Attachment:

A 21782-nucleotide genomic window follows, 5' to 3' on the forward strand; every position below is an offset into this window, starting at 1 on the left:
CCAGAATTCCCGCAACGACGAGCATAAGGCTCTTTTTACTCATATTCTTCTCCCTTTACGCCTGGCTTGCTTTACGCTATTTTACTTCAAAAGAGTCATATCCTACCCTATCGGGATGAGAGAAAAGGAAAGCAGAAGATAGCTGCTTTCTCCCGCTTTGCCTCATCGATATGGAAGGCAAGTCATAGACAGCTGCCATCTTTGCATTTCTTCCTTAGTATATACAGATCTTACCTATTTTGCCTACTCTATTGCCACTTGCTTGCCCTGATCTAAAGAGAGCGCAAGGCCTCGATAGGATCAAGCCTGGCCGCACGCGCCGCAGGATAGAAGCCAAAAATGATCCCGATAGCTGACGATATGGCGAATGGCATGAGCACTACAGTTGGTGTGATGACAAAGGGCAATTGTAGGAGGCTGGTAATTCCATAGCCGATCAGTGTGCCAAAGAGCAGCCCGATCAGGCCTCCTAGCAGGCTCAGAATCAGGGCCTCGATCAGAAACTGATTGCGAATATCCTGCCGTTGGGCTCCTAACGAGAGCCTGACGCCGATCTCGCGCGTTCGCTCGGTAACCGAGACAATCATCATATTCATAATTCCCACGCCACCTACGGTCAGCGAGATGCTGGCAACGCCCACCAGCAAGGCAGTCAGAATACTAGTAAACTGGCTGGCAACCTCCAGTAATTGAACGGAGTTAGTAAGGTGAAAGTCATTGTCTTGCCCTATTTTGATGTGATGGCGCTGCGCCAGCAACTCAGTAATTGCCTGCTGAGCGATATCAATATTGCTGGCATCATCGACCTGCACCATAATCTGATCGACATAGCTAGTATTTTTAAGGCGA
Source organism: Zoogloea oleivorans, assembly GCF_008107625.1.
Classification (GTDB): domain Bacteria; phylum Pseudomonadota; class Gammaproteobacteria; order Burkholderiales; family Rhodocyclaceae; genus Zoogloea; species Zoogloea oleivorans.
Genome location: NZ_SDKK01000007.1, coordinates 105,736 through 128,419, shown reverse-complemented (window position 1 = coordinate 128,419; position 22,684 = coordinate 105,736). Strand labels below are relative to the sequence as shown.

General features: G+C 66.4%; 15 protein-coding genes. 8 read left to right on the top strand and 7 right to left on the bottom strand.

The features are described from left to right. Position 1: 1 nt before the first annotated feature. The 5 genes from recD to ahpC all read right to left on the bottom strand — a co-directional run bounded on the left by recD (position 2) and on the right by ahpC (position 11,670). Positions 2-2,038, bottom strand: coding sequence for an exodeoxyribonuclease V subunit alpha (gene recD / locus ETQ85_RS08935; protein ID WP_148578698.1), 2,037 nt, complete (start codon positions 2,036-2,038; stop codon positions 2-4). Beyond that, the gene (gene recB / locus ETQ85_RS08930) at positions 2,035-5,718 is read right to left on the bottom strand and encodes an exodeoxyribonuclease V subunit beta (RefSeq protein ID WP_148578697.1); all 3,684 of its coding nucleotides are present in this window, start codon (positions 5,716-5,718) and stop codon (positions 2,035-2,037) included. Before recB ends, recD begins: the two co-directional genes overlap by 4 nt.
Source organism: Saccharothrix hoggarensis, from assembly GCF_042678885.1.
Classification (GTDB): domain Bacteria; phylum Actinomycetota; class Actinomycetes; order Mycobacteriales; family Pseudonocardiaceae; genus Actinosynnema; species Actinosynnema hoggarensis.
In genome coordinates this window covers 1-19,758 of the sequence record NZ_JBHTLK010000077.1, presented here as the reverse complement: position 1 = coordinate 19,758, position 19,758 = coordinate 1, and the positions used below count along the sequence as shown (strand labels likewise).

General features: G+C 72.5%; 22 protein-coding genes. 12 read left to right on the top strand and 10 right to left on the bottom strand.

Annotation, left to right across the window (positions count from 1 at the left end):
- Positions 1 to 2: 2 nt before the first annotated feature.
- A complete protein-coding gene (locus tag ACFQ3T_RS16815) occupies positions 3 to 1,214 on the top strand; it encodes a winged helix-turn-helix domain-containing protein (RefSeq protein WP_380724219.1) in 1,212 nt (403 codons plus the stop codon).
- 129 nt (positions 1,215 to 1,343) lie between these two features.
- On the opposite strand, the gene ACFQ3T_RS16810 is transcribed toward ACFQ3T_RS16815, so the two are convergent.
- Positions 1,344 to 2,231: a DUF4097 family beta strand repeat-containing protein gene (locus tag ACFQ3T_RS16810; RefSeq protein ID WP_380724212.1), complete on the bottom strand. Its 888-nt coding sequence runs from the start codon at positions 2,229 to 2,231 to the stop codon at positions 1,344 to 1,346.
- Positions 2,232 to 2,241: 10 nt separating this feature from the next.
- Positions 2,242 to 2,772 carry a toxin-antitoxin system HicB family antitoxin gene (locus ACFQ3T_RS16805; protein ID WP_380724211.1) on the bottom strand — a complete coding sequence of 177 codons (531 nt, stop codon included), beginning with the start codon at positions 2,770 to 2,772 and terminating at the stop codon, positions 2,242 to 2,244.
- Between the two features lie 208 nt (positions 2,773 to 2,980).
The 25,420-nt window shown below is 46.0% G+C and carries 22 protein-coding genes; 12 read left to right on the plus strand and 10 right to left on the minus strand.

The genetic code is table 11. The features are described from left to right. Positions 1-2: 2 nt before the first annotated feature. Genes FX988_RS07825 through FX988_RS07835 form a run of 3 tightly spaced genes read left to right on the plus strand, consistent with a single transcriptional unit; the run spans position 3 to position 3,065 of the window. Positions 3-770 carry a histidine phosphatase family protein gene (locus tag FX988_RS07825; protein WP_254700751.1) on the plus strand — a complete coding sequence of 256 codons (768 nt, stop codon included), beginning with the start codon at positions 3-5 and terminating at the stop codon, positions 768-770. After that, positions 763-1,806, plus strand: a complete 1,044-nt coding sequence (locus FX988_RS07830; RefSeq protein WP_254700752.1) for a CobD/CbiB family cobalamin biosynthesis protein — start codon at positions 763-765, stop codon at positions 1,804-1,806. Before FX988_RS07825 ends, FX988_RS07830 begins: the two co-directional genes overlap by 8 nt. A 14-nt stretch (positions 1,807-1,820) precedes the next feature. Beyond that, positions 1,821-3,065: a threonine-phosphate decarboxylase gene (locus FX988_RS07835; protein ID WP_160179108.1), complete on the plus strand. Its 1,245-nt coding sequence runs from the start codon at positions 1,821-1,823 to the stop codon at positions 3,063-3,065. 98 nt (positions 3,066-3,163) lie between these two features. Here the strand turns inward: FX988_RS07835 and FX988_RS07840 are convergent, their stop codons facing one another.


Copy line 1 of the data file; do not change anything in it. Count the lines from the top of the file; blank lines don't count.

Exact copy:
A 21782-nucleotide genomic window follows, 5' to 3' on the forward strand; every position below is an offset into this window, starting at 1 on the left: